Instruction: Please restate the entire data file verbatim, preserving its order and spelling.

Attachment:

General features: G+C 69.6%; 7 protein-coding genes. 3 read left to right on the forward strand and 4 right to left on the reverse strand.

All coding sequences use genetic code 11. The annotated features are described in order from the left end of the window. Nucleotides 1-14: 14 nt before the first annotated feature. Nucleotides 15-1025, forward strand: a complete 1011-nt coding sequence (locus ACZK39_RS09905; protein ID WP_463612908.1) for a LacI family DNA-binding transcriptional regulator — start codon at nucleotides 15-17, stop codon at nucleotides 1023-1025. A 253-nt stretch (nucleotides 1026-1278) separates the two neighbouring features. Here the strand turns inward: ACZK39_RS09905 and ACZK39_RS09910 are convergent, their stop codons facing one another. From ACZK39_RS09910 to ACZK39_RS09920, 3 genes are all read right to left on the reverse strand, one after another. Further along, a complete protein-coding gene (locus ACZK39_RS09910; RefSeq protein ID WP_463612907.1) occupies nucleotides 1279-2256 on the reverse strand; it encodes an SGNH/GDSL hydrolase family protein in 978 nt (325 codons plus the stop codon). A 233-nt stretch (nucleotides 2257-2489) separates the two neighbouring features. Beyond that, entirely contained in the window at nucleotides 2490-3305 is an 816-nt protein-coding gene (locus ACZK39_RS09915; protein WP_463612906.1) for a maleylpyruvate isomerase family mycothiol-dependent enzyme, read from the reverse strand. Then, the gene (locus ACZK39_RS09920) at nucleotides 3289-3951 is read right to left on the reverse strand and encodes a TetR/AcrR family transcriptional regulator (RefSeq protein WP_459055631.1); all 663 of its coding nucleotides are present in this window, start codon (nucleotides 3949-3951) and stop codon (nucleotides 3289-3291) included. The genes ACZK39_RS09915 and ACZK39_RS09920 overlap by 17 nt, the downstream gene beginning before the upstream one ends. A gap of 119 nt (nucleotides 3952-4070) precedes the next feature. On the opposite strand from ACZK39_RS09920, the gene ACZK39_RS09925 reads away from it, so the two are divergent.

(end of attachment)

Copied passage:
General features: G+C 69.6%; 7 protein-coding genes. 3 read left to right on the forward strand and 4 right to left on the reverse strand.

All coding sequences use genetic code 11. The annotated features are described in order from the left end of the window. Nucleotides 1-14: 14 nt before the first annotated feature. Nucleotides 15-1025, forward strand: a complete 1011-nt coding sequence (locus ACZK39_RS09905; protein ID WP_463612908.1) for a LacI family DNA-binding transcriptional regulator — start codon at nucleotides 15-17, stop codon at nucleotides 1023-1025. A 253-nt stretch (nucleotides 1026-1278) separates the two neighbouring features. Here the strand turns inward: ACZK39_RS09905 and ACZK39_RS09910 are convergent, their stop codons facing one another. From ACZK39_RS09910 to ACZK39_RS09920, 3 genes are all read right to left on the reverse strand, one after another. Further along, a complete protein-coding gene (locus ACZK39_RS09910; RefSeq protein ID WP_463612907.1) occupies nucleotides 1279-2256 on the reverse strand; it encodes an SGNH/GDSL hydrolase family protein in 978 nt (325 codons plus the stop codon). A 233-nt stretch (nucleotides 2257-2489) separates the two neighbouring features. Beyond that, entirely contained in the window at nucleotides 2490-3305 is an 816-nt protein-coding gene (locus ACZK39_RS09915; protein WP_463612906.1) for a maleylpyruvate isomerase family mycothiol-dependent enzyme, read from the reverse strand. Then, the gene (locus ACZK39_RS09920) at nucleotides 3289-3951 is read right to left on the reverse strand and encodes a TetR/AcrR family transcriptional regulator (RefSeq protein WP_459055631.1); all 663 of its coding nucleotides are present in this window, start codon (nucleotides 3949-3951) and stop codon (nucleotides 3289-3291) included. The genes ACZK39_RS09915 and ACZK39_RS09920 overlap by 17 nt, the downstream gene beginning before the upstream one ends. A gap of 119 nt (nucleotides 3952-4070) precedes the next feature. On the opposite strand from ACZK39_RS09920, the gene ACZK39_RS09925 reads away from it, so the two are divergent.